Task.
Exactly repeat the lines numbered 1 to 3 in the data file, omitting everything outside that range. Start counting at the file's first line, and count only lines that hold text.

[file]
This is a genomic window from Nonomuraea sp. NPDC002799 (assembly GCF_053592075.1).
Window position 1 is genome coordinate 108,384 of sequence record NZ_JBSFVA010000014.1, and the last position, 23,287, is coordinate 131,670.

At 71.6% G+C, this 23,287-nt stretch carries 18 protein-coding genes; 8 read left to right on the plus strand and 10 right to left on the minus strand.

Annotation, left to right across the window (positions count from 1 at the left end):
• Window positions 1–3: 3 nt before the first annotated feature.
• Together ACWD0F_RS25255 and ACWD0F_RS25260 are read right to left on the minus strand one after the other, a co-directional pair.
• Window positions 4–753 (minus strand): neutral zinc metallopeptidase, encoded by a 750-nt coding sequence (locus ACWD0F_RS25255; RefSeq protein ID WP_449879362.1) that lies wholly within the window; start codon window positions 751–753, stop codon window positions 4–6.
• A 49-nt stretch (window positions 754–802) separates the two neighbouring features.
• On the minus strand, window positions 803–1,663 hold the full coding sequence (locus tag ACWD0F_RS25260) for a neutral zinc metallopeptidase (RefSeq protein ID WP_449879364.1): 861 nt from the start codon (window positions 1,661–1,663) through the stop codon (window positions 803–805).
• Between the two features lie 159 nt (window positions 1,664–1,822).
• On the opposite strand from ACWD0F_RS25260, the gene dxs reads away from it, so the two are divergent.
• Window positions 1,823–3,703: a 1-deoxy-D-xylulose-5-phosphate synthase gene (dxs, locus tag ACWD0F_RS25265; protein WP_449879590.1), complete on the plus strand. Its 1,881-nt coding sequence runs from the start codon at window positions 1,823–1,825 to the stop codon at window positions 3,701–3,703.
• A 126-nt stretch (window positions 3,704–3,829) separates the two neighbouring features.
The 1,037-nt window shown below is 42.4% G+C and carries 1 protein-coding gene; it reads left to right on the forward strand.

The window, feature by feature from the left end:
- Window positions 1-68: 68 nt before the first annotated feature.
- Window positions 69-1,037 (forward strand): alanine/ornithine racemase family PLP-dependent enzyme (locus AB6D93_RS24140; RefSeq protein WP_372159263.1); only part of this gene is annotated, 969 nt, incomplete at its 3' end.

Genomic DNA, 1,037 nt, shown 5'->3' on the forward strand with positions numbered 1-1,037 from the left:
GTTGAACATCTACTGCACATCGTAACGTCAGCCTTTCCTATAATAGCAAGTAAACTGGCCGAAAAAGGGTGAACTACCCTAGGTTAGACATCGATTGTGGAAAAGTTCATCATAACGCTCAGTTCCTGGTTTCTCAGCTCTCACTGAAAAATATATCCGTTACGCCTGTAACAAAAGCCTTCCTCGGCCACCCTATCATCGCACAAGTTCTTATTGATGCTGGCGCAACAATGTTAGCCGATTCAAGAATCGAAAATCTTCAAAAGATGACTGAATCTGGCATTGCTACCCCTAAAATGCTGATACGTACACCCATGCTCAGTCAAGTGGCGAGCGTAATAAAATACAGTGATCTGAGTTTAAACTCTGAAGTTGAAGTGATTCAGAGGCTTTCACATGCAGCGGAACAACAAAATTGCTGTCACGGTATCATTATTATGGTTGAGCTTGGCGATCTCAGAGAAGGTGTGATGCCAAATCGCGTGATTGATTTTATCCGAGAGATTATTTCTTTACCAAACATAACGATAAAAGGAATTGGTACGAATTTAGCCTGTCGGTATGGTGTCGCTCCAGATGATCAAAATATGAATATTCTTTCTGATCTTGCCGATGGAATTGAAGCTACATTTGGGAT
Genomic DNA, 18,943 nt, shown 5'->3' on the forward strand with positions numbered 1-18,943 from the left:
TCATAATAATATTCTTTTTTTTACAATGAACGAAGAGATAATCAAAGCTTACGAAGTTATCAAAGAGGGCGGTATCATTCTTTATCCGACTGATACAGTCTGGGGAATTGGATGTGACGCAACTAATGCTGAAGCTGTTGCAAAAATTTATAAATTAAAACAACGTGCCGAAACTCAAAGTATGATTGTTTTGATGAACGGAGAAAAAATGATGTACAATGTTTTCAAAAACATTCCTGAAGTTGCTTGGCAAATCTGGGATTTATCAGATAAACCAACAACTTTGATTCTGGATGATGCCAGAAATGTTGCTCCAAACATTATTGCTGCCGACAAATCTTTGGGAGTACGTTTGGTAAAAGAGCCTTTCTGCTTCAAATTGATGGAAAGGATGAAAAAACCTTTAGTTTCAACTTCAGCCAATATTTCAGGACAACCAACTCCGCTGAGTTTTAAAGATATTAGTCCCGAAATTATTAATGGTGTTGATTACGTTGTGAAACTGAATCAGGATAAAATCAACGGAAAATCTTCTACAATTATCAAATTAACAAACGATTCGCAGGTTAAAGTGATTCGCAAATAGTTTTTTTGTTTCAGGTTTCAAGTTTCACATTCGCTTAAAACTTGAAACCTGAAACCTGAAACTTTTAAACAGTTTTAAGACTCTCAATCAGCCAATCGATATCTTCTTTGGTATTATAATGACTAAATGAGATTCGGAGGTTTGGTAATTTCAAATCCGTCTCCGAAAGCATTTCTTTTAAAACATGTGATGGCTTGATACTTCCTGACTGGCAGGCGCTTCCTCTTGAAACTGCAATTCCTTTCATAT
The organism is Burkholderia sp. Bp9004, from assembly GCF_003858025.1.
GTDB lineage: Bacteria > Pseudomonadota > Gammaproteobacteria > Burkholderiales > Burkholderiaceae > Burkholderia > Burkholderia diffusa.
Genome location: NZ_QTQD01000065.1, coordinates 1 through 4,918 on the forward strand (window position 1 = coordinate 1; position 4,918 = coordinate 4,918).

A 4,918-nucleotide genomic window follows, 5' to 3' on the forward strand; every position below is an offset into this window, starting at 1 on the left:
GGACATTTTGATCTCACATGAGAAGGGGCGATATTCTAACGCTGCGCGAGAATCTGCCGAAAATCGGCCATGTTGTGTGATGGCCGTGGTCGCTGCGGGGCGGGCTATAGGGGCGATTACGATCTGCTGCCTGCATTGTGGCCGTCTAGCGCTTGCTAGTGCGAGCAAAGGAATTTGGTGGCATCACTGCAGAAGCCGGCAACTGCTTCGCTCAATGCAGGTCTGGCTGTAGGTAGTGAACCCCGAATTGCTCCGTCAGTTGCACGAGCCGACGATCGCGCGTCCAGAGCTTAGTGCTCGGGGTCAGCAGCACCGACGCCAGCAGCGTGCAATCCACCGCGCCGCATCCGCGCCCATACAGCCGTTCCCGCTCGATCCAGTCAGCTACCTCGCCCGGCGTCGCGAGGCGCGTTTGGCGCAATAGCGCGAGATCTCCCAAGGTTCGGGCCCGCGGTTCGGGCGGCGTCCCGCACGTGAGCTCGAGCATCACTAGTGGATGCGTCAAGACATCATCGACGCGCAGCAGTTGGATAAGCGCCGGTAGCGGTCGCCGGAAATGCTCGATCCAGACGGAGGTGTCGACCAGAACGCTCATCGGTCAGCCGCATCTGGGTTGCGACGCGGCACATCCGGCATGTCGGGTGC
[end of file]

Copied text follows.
This is a genomic window from Nonomuraea sp. NPDC002799 (assembly GCF_053592075.1).
Window position 1 is genome coordinate 108,384 of sequence record NZ_JBSFVA010000014.1, and the last position, 23,287, is coordinate 131,670.

At 71.6% G+C, this 23,287-nt stretch carries 18 protein-coding genes; 8 read left to right on the plus strand and 10 right to left on the minus strand.